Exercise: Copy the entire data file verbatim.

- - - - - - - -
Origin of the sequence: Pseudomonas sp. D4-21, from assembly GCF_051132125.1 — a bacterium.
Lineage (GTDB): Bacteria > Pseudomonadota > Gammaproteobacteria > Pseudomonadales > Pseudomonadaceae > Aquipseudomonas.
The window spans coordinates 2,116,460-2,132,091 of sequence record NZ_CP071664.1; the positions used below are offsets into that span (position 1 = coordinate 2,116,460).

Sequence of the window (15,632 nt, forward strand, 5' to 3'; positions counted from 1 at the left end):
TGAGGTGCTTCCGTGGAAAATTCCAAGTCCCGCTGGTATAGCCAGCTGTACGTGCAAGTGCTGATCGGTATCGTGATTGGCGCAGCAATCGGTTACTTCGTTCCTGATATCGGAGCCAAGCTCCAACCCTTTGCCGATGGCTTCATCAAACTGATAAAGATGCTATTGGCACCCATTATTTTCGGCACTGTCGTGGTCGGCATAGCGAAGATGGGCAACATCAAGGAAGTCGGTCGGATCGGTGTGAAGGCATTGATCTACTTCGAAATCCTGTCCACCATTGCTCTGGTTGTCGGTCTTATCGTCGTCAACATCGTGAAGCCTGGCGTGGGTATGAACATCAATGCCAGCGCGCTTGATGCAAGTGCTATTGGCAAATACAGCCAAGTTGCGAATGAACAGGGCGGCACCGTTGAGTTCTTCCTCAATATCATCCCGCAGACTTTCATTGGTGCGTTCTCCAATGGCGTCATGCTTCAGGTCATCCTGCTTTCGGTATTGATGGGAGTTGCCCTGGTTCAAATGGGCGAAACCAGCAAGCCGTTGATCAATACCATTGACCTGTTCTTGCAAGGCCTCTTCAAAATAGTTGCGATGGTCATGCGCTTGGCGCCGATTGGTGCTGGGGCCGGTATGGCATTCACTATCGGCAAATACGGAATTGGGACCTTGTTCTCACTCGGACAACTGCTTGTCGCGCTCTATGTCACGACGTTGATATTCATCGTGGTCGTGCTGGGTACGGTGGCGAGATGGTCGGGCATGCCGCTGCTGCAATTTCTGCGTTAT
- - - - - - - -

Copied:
Origin of the sequence: Pseudomonas sp. D4-21, from assembly GCF_051132125.1 — a bacterium.
Lineage (GTDB): Bacteria > Pseudomonadota > Gammaproteobacteria > Pseudomonadales > Pseudomonadaceae > Aquipseudomonas.
The window spans coordinates 2,116,460-2,132,091 of sequence record NZ_CP071664.1; the positions used below are offsets into that span (position 1 = coordinate 2,116,460).

Sequence of the window (15,632 nt, forward strand, 5' to 3'; positions counted from 1 at the left end):
TGAGGTGCTTCCGTGGAAAATTCCAAGTCCCGCTGGTATAGCCAGCTGTACGTGCAAGTGCTGATCGGTATCGTGATTGGCGCAGCAATCGGTTACTTCGTTCCTGATATCGGAGCCAAGCTCCAACCCTTTGCCGATGGCTTCATCAAACTGATAAAGATGCTATTGGCACCCATTATTTTCGGCACTGTCGTGGTCGGCATAGCGAAGATGGGCAACATCAAGGAAGTCGGTCGGATCGGTGTGAAGGCATTGATCTACTTCGAAATCCTGTCCACCATTGCTCTGGTTGTCGGTCTTATCGTCGTCAACATCGTGAAGCCTGGCGTGGGTATGAACATCAATGCCAGCGCGCTTGATGCAAGTGCTATTGGCAAATACAGCCAAGTTGCGAATGAACAGGGCGGCACCGTTGAGTTCTTCCTCAATATCATCCCGCAGACTTTCATTGGTGCGTTCTCCAATGGCGTCATGCTTCAGGTCATCCTGCTTTCGGTATTGATGGGAGTTGCCCTGGTTCAAATGGGCGAAACCAGCAAGCCGTTGATCAATACCATTGACCTGTTCTTGCAAGGCCTCTTCAAAATAGTTGCGATGGTCATGCGCTTGGCGCCGATTGGTGCTGGGGCCGGTATGGCATTCACTATCGGCAAATACGGAATTGGGACCTTGTTCTCACTCGGACAACTGCTTGTCGCGCTCTATGTCACGACGTTGATATTCATCGTGGTCGTGCTGGGTACGGTGGCGAGATGGTCGGGCATGCCGCTGCTGCAATTTCTGCGTTAT